SEAT Altea FR | evo Car Reviews | Car Reviews | evo

16 Jul 2014 | Author: | Comments Off on SEAT Altea FR | evo Car Reviews | Car Reviews | evo

It’s a turbodiesel mini-MPV with a sporting edge

January 2006

Here we are again, back in the land of cars you never realised there was a need for. This time it’s the turbodiesel sporting mini-MPV.

Can there really be a market for such things? SEAT clearly thinks so, which is why it has just launched the Altea FR. The FR stands for Formula Racing, in case you were wondering, a sub-brand which slots into the SEAT hierarchy beneath the more extreme Cupra badge.

While you may not be very aware of the Altea on the UK scene, it’s obviously a big enough player across Europe for SEAT to have entrusted it with the company’s most powerful turbodiesel engine to date, a 2-litre with 168bhp. Derived from the 138bhp unit used in the 2.0 TDI Altea and shared across the VW Group, it gains its power advantage from new intake and injection systems, revised mapping and different turbo internals. There will be a petrol version of the FR along later in the year, but for now SEAT wants to tell the world of its sporting credentials to the accompaniment of compression ignition clatter, arguing that for most of the people, most of the time, boosted diesels are a compelling blend of economy, low CO2 emissions and real-world performance.

Unlike some diesels, the Altea is unable to disguise the fact that its fuel/air mixture isn’t ignited via a spark plug. It’s rowdy when cold and discernibly diesel on the move. Unsurprisingly, it goes like a diesel too, in that it runs gently into a wall of inertia at 5000rpm, just when you’d like the revs to keep building.

Yet here it’s a frustration rather than an annoyance, as the engine’s smooth as you like and pulls bullishly from 2200rpm. In fact, so strong is its tug that on wet roads you need to apply the throttle with some discretion if you’re not to incite instant understeer and the intervention of the ESP stability system. Even on dry surfaces this can be an issue if the revs are low enough – peak torque is a beefy 258lb ft and it arrives at 1800rpm, so spirited bend-taking, not to mention overtaking, requires the application of mind as well as right foot.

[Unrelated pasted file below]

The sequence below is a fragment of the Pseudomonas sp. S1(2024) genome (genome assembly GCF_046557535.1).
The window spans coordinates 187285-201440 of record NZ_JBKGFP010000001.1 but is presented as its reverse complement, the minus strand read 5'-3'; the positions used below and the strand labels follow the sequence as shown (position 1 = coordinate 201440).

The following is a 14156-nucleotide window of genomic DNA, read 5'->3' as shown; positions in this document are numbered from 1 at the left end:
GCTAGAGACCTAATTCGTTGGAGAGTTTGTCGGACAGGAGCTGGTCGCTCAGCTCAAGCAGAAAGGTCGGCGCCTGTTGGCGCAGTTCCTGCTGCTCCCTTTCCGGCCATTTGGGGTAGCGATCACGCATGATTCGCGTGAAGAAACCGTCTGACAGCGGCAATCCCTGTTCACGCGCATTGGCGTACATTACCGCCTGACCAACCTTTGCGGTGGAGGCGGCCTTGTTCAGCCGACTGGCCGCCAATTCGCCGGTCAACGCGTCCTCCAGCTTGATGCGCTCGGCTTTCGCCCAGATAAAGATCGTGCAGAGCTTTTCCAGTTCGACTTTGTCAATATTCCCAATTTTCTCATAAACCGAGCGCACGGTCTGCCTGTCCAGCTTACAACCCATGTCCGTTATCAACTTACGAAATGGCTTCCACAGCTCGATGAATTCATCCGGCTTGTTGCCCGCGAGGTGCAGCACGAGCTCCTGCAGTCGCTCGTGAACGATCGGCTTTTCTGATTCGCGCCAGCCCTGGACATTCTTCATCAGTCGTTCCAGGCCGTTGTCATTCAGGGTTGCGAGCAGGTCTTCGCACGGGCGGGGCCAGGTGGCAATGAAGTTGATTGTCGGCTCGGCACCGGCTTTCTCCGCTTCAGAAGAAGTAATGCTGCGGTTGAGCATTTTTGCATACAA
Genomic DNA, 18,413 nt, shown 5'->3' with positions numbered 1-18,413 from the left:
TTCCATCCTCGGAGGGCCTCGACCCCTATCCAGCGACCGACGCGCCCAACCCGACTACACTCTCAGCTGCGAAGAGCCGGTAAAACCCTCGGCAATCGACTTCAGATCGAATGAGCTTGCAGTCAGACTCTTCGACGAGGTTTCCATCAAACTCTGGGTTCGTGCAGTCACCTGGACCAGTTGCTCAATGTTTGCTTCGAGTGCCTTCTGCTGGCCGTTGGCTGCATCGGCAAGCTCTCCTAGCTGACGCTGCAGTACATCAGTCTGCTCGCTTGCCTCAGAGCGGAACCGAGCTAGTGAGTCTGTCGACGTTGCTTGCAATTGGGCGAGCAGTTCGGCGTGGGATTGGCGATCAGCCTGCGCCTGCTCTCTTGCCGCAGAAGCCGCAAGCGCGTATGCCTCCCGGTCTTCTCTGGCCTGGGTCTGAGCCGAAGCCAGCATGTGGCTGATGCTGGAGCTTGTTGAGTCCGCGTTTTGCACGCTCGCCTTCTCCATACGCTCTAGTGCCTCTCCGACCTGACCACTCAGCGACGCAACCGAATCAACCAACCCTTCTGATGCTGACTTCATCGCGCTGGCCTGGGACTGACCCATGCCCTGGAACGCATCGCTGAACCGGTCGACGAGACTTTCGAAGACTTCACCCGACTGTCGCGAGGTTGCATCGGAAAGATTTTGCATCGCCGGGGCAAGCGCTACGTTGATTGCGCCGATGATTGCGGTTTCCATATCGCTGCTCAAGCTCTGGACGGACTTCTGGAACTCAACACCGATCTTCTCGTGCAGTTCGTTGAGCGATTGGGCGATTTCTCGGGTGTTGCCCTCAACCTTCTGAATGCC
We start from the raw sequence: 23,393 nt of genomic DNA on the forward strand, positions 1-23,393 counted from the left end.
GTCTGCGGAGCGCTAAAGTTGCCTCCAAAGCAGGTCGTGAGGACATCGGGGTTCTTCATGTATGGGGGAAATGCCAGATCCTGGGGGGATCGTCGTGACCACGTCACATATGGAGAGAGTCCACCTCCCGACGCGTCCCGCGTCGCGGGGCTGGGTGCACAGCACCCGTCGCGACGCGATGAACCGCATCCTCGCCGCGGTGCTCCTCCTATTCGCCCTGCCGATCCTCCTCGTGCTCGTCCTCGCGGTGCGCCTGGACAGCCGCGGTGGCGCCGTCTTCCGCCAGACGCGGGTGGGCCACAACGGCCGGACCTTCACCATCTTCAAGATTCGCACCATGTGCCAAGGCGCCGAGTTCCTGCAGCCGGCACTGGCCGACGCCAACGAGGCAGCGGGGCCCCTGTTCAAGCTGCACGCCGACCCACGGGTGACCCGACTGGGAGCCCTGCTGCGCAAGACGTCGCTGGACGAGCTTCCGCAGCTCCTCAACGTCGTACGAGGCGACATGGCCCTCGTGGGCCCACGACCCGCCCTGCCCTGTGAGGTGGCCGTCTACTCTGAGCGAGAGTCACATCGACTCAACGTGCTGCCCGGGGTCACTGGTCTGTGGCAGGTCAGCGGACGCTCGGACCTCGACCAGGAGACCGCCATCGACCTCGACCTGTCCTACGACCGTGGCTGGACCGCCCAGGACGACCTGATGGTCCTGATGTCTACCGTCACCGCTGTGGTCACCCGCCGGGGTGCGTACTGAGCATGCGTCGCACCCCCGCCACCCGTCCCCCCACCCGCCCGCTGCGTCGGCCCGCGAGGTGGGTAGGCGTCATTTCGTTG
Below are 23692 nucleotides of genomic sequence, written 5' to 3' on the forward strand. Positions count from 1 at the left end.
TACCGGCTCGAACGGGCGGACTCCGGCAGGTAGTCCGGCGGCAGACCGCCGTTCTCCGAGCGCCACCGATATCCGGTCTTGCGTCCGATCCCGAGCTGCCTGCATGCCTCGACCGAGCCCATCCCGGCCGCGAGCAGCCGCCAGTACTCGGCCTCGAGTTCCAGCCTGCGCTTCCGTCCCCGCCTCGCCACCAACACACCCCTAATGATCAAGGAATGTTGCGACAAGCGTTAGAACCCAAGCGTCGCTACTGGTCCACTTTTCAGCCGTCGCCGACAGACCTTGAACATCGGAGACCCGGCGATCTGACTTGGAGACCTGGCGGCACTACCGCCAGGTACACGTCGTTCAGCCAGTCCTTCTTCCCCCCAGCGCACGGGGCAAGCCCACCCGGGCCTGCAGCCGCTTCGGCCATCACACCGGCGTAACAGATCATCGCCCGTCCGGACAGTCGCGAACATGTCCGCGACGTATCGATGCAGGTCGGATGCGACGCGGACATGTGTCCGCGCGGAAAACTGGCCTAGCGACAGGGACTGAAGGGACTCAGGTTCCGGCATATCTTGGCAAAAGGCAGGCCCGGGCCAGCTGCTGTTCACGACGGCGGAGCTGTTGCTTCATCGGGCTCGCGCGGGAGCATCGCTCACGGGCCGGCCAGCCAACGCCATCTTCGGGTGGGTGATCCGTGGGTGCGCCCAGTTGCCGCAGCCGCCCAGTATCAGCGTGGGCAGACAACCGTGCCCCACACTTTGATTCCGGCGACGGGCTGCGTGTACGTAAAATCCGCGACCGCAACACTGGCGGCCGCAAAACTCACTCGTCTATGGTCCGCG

As with so many performance diesels, the low-revving (although not slow-revving) Altea FR piles on speed in such a relaxed manner that the speedo often surprises. Its cross-country pace is ably abetted by a chassis with excellent damping control that makes the FR dismissive of crumbly surfaces and blesses it with superb body control. It’s an impressive achievement given that the front springs are 15 per cent stiffer, both anti-roll bars thicker, and the ride height 7mm lower than the standard Altea.

Although electrically assisted, the steering boasts reasonable feel and accuracy, and also has a feature I didn’t realise I’d experienced until I read the press pack. Driver Steering Recommendation, working in conjunction with the ESP, reacts to an oversteer situation by applying a dab of opposite lock, hoping to encourage the driver to continue the process.

Space galore and H rear seats that slide backwards and forwards to alter the passenger-to-luggage-accommodation ratio serve as the Altea’s MPV credentials; big-bolstered front buckets, thick, leather-wrapped steering wheel and a gearknob marked with six forward ratios add the sporting elements. The cabin ambience is let down a little by the mish-mash of plastics used for the facia and door trims, but the biggest item of complaint is the thickness of the A-pillars. They not only have a serious bearing on your ability to see other traffic at junctions and on roundabouts, but can also obscure the apex and extent of corners, hampering your confidence to attack twisting roads.

Overall the Altea FR is a pleasant, competent car that’s quick and commodious and has funky looks, plenty of kit and keen pricing amongst its list of attractions. It’s difficult to imagine who’d make a conscious decision to buy one, though. The family man probably doesn’t need all that poke, the sporting driver is unlikely to need all that space.

As an example of what SEAT can achieve from unlikely ingredients, the Altea FR has merit, but I suspect few car buyers (in Britain, at least), will view that as sufficient reason to write out a cheque.

For an alternative review of the latest SEAT Altea visit our sister site carbuyer.co.uk

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